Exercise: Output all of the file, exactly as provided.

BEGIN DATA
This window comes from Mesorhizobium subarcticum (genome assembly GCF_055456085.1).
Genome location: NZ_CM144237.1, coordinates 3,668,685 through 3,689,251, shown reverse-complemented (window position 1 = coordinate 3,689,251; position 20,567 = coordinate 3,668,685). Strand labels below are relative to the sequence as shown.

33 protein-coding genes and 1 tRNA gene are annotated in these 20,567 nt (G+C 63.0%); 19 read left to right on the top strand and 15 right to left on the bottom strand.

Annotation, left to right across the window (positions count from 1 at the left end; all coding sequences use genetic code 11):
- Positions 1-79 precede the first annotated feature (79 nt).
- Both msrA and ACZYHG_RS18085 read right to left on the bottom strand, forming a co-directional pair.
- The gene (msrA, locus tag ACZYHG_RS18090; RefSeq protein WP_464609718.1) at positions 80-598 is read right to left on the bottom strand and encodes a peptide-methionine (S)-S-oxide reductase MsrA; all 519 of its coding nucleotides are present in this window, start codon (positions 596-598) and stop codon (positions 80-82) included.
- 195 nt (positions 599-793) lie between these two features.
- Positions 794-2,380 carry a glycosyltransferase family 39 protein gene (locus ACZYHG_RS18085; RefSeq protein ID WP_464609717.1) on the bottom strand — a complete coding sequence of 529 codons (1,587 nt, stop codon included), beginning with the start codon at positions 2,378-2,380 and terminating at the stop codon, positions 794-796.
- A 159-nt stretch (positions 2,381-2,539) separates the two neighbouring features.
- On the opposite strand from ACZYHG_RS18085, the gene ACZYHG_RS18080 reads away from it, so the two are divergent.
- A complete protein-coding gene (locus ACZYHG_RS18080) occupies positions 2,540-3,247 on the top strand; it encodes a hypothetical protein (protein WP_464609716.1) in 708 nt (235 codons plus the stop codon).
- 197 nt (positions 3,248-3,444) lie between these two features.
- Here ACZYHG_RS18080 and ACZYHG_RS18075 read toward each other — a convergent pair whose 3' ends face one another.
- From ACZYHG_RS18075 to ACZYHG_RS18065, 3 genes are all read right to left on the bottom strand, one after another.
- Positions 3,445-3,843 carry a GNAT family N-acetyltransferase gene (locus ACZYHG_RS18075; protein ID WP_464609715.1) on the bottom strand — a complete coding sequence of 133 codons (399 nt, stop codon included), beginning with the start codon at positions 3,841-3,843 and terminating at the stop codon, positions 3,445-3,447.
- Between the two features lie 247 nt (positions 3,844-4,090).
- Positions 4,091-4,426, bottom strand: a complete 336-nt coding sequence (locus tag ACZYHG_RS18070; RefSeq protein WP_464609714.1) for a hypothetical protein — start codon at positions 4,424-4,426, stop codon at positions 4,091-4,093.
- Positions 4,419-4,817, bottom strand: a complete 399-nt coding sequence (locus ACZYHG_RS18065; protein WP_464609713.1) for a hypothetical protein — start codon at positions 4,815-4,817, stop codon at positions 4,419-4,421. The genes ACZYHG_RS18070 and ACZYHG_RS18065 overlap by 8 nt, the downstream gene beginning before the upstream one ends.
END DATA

This window comes from Mesorhizobium subarcticum (genome assembly GCF_055456085.1).
Genome location: NZ_CM144237.1, coordinates 3,668,685 through 3,689,251, shown reverse-complemented (window position 1 = coordinate 3,689,251; position 20,567 = coordinate 3,668,685). Strand labels below are relative to the sequence as shown.

33 protein-coding genes and 1 tRNA gene are annotated in these 20,567 nt (G+C 63.0%); 19 read left to right on the top strand and 15 right to left on the bottom strand.

Annotation, left to right across the window (positions count from 1 at the left end; all coding sequences use genetic code 11):
- Positions 1-79 precede the first annotated feature (79 nt).
- Both msrA and ACZYHG_RS18085 read right to left on the bottom strand, forming a co-directional pair.
- The gene (msrA, locus tag ACZYHG_RS18090; RefSeq protein WP_464609718.1) at positions 80-598 is read right to left on the bottom strand and encodes a peptide-methionine (S)-S-oxide reductase MsrA; all 519 of its coding nucleotides are present in this window, start codon (positions 596-598) and stop codon (positions 80-82) included.
- 195 nt (positions 599-793) lie between these two features.
- Positions 794-2,380 carry a glycosyltransferase family 39 protein gene (locus ACZYHG_RS18085; RefSeq protein ID WP_464609717.1) on the bottom strand — a complete coding sequence of 529 codons (1,587 nt, stop codon included), beginning with the start codon at positions 2,378-2,380 and terminating at the stop codon, positions 794-796.
- A 159-nt stretch (positions 2,381-2,539) separates the two neighbouring features.
- On the opposite strand from ACZYHG_RS18085, the gene ACZYHG_RS18080 reads away from it, so the two are divergent.
- A complete protein-coding gene (locus ACZYHG_RS18080) occupies positions 2,540-3,247 on the top strand; it encodes a hypothetical protein (protein WP_464609716.1) in 708 nt (235 codons plus the stop codon).
- 197 nt (positions 3,248-3,444) lie between these two features.
- Here ACZYHG_RS18080 and ACZYHG_RS18075 read toward each other — a convergent pair whose 3' ends face one another.
- From ACZYHG_RS18075 to ACZYHG_RS18065, 3 genes are all read right to left on the bottom strand, one after another.
- Positions 3,445-3,843 carry a GNAT family N-acetyltransferase gene (locus ACZYHG_RS18075; protein ID WP_464609715.1) on the bottom strand — a complete coding sequence of 133 codons (399 nt, stop codon included), beginning with the start codon at positions 3,841-3,843 and terminating at the stop codon, positions 3,445-3,447.
- Between the two features lie 247 nt (positions 3,844-4,090).
- Positions 4,091-4,426, bottom strand: a complete 336-nt coding sequence (locus tag ACZYHG_RS18070; RefSeq protein WP_464609714.1) for a hypothetical protein — start codon at positions 4,424-4,426, stop codon at positions 4,091-4,093.
- Positions 4,419-4,817, bottom strand: a complete 399-nt coding sequence (locus ACZYHG_RS18065; protein WP_464609713.1) for a hypothetical protein — start codon at positions 4,815-4,817, stop codon at positions 4,419-4,421. The genes ACZYHG_RS18070 and ACZYHG_RS18065 overlap by 8 nt, the downstream gene beginning before the upstream one ends.